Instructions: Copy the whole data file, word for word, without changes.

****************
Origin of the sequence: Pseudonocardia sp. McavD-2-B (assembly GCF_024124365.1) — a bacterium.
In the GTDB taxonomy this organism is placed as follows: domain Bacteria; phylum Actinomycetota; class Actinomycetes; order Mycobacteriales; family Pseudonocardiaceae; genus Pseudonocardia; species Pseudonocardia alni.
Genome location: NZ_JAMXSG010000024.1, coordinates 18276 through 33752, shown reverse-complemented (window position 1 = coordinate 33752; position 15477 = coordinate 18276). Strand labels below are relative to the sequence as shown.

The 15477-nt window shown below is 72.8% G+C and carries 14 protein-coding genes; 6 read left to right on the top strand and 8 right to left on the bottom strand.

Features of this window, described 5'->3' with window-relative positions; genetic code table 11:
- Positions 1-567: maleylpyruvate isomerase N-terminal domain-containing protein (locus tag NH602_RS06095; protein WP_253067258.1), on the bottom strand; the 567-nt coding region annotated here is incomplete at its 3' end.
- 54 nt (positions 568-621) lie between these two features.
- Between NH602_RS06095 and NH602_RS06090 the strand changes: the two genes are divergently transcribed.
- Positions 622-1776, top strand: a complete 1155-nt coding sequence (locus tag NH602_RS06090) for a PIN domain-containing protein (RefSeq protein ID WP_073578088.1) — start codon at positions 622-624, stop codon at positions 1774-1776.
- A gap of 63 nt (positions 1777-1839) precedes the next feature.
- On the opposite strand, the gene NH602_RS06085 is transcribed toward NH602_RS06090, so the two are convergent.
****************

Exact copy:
Origin of the sequence: Pseudonocardia sp. McavD-2-B (assembly GCF_024124365.1) — a bacterium.
In the GTDB taxonomy this organism is placed as follows: domain Bacteria; phylum Actinomycetota; class Actinomycetes; order Mycobacteriales; family Pseudonocardiaceae; genus Pseudonocardia; species Pseudonocardia alni.
Genome location: NZ_JAMXSG010000024.1, coordinates 18276 through 33752, shown reverse-complemented (window position 1 = coordinate 33752; position 15477 = coordinate 18276). Strand labels below are relative to the sequence as shown.

The 15477-nt window shown below is 72.8% G+C and carries 14 protein-coding genes; 6 read left to right on the top strand and 8 right to left on the bottom strand.

Features of this window, described 5'->3' with window-relative positions; genetic code table 11:
- Positions 1-567: maleylpyruvate isomerase N-terminal domain-containing protein (locus tag NH602_RS06095; protein WP_253067258.1), on the bottom strand; the 567-nt coding region annotated here is incomplete at its 3' end.
- 54 nt (positions 568-621) lie between these two features.
- Between NH602_RS06095 and NH602_RS06090 the strand changes: the two genes are divergently transcribed.
- Positions 622-1776, top strand: a complete 1155-nt coding sequence (locus tag NH602_RS06090) for a PIN domain-containing protein (RefSeq protein ID WP_073578088.1) — start codon at positions 622-624, stop codon at positions 1774-1776.
- A gap of 63 nt (positions 1777-1839) precedes the next feature.
- On the opposite strand, the gene NH602_RS06085 is transcribed toward NH602_RS06090, so the two are convergent.